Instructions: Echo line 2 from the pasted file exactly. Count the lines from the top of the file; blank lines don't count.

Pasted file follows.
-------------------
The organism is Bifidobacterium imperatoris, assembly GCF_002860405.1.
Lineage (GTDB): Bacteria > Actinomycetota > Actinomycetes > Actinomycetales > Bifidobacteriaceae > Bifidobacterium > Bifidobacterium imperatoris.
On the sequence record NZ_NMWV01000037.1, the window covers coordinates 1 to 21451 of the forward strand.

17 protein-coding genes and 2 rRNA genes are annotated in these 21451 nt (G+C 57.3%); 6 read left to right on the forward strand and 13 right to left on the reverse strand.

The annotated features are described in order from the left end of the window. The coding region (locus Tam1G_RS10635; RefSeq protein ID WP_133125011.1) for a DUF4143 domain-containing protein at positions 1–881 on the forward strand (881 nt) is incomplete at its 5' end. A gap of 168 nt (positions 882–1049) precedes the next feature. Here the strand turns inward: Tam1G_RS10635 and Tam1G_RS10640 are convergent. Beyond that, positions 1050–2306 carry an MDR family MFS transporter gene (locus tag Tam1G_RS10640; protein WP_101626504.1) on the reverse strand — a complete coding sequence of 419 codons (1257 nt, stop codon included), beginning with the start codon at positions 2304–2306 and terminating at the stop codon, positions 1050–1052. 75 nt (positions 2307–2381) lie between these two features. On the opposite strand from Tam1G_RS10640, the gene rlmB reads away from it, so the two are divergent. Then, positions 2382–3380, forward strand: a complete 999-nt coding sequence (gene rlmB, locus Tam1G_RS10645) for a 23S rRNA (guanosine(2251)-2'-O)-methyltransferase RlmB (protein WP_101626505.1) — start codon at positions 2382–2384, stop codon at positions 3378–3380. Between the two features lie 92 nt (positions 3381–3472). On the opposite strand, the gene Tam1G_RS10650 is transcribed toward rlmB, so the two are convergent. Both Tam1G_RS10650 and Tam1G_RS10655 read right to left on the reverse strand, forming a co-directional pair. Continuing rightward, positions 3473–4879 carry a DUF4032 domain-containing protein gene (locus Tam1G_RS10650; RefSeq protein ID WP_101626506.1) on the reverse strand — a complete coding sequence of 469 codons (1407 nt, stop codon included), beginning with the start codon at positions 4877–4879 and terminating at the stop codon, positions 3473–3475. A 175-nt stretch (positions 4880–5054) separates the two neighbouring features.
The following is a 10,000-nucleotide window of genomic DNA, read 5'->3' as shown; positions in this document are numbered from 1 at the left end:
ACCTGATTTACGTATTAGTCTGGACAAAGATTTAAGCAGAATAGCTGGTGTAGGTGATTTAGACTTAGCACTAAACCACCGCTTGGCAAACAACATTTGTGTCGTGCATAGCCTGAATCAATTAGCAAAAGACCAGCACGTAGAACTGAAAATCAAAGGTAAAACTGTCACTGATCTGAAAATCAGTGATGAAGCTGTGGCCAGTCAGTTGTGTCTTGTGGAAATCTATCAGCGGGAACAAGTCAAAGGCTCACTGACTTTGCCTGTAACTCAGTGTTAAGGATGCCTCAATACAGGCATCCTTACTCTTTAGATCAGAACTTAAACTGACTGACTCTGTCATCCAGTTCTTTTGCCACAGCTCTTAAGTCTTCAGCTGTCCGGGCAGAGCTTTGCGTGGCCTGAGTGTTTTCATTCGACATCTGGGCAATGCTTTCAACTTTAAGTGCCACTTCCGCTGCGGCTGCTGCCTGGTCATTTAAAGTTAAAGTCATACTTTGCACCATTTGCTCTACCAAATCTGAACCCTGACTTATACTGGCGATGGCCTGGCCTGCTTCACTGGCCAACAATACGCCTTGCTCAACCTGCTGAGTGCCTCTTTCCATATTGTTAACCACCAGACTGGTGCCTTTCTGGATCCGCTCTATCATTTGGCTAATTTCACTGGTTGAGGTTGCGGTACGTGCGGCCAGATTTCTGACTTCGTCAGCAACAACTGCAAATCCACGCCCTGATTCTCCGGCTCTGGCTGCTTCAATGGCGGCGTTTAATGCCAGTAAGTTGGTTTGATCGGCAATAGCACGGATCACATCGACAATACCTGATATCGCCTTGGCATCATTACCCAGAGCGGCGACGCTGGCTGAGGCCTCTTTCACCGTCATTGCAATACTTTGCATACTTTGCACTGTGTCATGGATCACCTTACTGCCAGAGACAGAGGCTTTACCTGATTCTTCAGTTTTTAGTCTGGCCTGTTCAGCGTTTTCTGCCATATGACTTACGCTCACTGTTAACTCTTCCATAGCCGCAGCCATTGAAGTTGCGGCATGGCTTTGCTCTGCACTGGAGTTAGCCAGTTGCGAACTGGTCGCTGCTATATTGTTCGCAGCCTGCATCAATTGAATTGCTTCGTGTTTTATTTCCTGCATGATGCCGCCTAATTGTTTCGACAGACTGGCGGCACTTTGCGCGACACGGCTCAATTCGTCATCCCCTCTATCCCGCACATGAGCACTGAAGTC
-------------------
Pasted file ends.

Lineage (GTDB): Bacteria > Actinomycetota > Actinomycetes > Actinomycetales > Bifidobacteriaceae > Bifidobacterium > Bifidobacterium imperatoris.